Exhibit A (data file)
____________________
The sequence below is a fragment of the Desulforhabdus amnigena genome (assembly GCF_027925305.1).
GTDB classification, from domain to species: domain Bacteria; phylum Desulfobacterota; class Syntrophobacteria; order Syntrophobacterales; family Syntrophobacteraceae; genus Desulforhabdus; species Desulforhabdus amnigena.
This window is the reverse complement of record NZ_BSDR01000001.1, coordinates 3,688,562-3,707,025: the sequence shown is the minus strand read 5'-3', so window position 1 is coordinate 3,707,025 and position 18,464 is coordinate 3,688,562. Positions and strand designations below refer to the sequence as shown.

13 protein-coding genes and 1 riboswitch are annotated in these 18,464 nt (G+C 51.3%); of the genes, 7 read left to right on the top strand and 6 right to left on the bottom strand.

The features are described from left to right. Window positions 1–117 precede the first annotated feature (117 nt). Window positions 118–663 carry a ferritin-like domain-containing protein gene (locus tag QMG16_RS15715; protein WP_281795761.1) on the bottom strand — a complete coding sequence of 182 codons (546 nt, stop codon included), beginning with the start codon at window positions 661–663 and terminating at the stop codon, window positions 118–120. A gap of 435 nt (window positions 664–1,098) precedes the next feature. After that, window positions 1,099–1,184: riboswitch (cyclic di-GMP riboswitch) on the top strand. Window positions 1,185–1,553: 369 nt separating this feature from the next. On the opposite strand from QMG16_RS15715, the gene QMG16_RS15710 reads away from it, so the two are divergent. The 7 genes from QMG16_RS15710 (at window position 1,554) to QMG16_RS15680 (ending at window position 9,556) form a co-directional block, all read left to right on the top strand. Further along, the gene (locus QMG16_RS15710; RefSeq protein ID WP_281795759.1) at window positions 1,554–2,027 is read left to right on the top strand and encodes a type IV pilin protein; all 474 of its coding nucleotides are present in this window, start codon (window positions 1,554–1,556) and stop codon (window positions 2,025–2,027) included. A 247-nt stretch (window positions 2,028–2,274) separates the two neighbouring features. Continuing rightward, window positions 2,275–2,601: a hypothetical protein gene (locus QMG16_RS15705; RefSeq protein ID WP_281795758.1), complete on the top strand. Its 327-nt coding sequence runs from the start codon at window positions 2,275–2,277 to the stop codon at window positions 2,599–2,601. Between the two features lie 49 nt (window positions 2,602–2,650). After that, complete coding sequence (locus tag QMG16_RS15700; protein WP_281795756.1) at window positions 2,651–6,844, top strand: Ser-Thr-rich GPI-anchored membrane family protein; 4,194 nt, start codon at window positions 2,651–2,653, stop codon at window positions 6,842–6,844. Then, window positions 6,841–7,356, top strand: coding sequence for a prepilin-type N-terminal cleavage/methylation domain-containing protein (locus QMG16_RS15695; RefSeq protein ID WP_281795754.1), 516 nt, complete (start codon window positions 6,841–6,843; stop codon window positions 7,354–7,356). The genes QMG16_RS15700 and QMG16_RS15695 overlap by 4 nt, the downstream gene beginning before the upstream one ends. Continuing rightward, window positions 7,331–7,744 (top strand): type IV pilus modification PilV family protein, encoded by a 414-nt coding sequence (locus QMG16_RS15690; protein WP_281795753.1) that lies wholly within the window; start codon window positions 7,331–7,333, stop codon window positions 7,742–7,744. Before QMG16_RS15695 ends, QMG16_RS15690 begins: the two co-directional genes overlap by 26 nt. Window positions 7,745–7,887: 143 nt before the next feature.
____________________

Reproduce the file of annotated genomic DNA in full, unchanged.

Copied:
The sequence below is a fragment of the Desulforhabdus amnigena genome (assembly GCF_027925305.1).
GTDB classification, from domain to species: domain Bacteria; phylum Desulfobacterota; class Syntrophobacteria; order Syntrophobacterales; family Syntrophobacteraceae; genus Desulforhabdus; species Desulforhabdus amnigena.
This window is the reverse complement of record NZ_BSDR01000001.1, coordinates 3,688,562-3,707,025: the sequence shown is the minus strand read 5'-3', so window position 1 is coordinate 3,707,025 and position 18,464 is coordinate 3,688,562. Positions and strand designations below refer to the sequence as shown.

13 protein-coding genes and 1 riboswitch are annotated in these 18,464 nt (G+C 51.3%); of the genes, 7 read left to right on the top strand and 6 right to left on the bottom strand.

The features are described from left to right. Window positions 1–117 precede the first annotated feature (117 nt). Window positions 118–663 carry a ferritin-like domain-containing protein gene (locus tag QMG16_RS15715; protein WP_281795761.1) on the bottom strand — a complete coding sequence of 182 codons (546 nt, stop codon included), beginning with the start codon at window positions 661–663 and terminating at the stop codon, window positions 118–120. A gap of 435 nt (window positions 664–1,098) precedes the next feature. After that, window positions 1,099–1,184: riboswitch (cyclic di-GMP riboswitch) on the top strand. Window positions 1,185–1,553: 369 nt separating this feature from the next. On the opposite strand from QMG16_RS15715, the gene QMG16_RS15710 reads away from it, so the two are divergent. The 7 genes from QMG16_RS15710 (at window position 1,554) to QMG16_RS15680 (ending at window position 9,556) form a co-directional block, all read left to right on the top strand. Further along, the gene (locus QMG16_RS15710; RefSeq protein ID WP_281795759.1) at window positions 1,554–2,027 is read left to right on the top strand and encodes a type IV pilin protein; all 474 of its coding nucleotides are present in this window, start codon (window positions 1,554–1,556) and stop codon (window positions 2,025–2,027) included. A 247-nt stretch (window positions 2,028–2,274) separates the two neighbouring features. Continuing rightward, window positions 2,275–2,601: a hypothetical protein gene (locus QMG16_RS15705; RefSeq protein ID WP_281795758.1), complete on the top strand. Its 327-nt coding sequence runs from the start codon at window positions 2,275–2,277 to the stop codon at window positions 2,599–2,601. Between the two features lie 49 nt (window positions 2,602–2,650). After that, complete coding sequence (locus tag QMG16_RS15700; protein WP_281795756.1) at window positions 2,651–6,844, top strand: Ser-Thr-rich GPI-anchored membrane family protein; 4,194 nt, start codon at window positions 2,651–2,653, stop codon at window positions 6,842–6,844. Then, window positions 6,841–7,356, top strand: coding sequence for a prepilin-type N-terminal cleavage/methylation domain-containing protein (locus QMG16_RS15695; RefSeq protein ID WP_281795754.1), 516 nt, complete (start codon window positions 6,841–6,843; stop codon window positions 7,354–7,356). The genes QMG16_RS15700 and QMG16_RS15695 overlap by 4 nt, the downstream gene beginning before the upstream one ends. Continuing rightward, window positions 7,331–7,744 (top strand): type IV pilus modification PilV family protein, encoded by a 414-nt coding sequence (locus QMG16_RS15690; protein WP_281795753.1) that lies wholly within the window; start codon window positions 7,331–7,333, stop codon window positions 7,742–7,744. Before QMG16_RS15695 ends, QMG16_RS15690 begins: the two co-directional genes overlap by 26 nt. Window positions 7,745–7,887: 143 nt before the next feature.